“Synthetic identity” is a term broadly used across the industry, Houston Police Department Sgt. Darren Schlosser told AFN. Schlosser, a 24-year law enforcement agent who supervises the vehicle fraud unit within the auto theft division at the department, said that while the term can be applied to various types of fraud, the common denominator is that at least a portion of an identity is falsified.
Still, a lack of a uniform definition for the fraud poses a problem in guarding against it. Sometimes, traditional identity theft — in which a fraudster takes over a victim’s information and poses as them — is associated with synthetic identity. But that definition isn’t entirely accurate, Schlosser said.
“My personal view on what synthetic identity is, is when there’s a made-up person, so it would be an individual that’s totally created,” Schlosser said. “They would create a credit privacy number, or a number to mimic a Social Security number, to create alias names and alias credit lines, so they can obtain vehicles and other types of commodities,” he added.
Within that world, though, there is also the “hybrid synthetic identity,” in which legitimate personal information — such as name, date of birth or driver’s license — is combined with a fake Social Security number to create a new identity.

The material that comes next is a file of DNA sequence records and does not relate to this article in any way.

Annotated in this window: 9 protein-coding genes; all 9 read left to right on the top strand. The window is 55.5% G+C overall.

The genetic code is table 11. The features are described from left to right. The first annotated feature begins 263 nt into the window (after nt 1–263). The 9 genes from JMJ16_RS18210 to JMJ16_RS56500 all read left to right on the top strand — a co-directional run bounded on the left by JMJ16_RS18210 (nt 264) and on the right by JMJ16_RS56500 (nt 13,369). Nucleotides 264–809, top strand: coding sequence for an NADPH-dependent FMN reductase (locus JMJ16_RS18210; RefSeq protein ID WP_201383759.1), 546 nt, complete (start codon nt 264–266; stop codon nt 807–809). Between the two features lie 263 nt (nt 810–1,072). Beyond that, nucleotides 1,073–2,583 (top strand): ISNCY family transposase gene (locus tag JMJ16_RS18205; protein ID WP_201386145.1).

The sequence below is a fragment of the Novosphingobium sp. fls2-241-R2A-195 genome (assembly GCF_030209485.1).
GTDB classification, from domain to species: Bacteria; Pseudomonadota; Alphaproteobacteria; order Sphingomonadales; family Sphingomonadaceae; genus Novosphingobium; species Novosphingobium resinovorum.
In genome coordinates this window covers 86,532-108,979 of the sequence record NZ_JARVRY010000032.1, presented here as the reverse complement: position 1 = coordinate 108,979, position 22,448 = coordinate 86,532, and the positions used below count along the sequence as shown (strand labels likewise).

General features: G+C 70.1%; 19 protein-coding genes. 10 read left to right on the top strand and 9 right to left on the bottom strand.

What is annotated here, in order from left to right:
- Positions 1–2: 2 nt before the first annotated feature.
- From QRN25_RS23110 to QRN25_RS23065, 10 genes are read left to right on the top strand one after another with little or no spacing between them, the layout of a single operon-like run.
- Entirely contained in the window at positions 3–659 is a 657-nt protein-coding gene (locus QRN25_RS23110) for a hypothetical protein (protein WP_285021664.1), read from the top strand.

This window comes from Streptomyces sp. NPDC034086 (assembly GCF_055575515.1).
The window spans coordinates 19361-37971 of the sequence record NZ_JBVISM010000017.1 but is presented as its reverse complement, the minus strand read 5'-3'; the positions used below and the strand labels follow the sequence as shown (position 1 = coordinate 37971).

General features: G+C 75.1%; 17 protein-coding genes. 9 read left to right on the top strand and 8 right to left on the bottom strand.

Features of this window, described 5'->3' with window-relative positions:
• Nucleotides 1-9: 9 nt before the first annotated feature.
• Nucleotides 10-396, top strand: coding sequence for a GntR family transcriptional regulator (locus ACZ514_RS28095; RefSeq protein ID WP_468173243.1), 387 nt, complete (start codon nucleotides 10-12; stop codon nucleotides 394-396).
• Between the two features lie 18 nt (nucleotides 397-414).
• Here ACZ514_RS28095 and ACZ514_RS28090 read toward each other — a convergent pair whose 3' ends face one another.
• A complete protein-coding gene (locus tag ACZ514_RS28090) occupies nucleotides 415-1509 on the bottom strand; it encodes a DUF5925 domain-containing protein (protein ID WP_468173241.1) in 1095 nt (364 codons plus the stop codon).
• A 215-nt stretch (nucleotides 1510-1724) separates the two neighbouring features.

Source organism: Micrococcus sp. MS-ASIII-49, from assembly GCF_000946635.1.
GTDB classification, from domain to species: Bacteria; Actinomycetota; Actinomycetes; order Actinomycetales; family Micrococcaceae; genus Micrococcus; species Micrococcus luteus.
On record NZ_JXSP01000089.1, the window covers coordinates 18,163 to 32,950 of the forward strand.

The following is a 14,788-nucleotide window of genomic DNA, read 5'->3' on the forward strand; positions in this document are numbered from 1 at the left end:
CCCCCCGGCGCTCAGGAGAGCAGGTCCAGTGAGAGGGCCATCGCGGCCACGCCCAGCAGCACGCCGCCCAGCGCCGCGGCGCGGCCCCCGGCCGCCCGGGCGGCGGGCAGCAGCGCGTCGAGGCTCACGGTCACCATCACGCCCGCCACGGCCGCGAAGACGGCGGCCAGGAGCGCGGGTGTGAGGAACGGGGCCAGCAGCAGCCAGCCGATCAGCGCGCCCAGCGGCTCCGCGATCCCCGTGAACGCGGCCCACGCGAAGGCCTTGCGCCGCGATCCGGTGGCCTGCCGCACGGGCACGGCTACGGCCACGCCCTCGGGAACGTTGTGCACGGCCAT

No matter which synthetic identity strategy is employed, the end result is a borrower with high credit worthiness — at least on paper.
Credit washing, on the other hand, is the process of disputing trade lines on a credit report by claiming to be the victim of identity theft. This type of fraud has been a growing pain point in the industry for a while, Mike Pereira, vice president of lending operations at Clearwater, Fla.-based MidAtlantic Finance Company said.
Basically, the complainant holds that the credit line was not authorized and claims to be a victim of identity theft, Pereira said, usually through complaints with credit reporting agencies, such as TransUnion, Experian or Equifax. Often, fraudsters employ credit clearing companies to make their requests.
“From our perspective here, we probably at MidAtlantic receive several hundred of those requests on a monthly basis,” Pereira said. “And I will tell you that a majority of those are false accusations — very few of them actually turned out to be identity theft.”
In fact, a single individual could potentially utilize these methods to perpetrate millions of dollars in fraud, Schlosser said.
“We recently had a Hispanic male, an older gentleman in his 60s, that was utilizing Puerto Rico driver’s licenses to obtain credit at the different dealerships,” Schlosser said. “All of the identities had an 800-plus Beacon [Equifax Credit] score, so he qualified for quite a large amount of credit.”
Schlosser’s investigation linked together 19 vehicles amounting to $1.3 million in Texas alone, and another 30 vehicles in Pennsylvania for another $1.3 million.
“I’ve only found one true complainant in the 11 aliases that he used,” Schlosser noted. “It’s quite a large case, and I think it goes to show the synthetic nature of what he was doing — as far as we can tell, some of these individuals were not in existence.”
Protection from the beast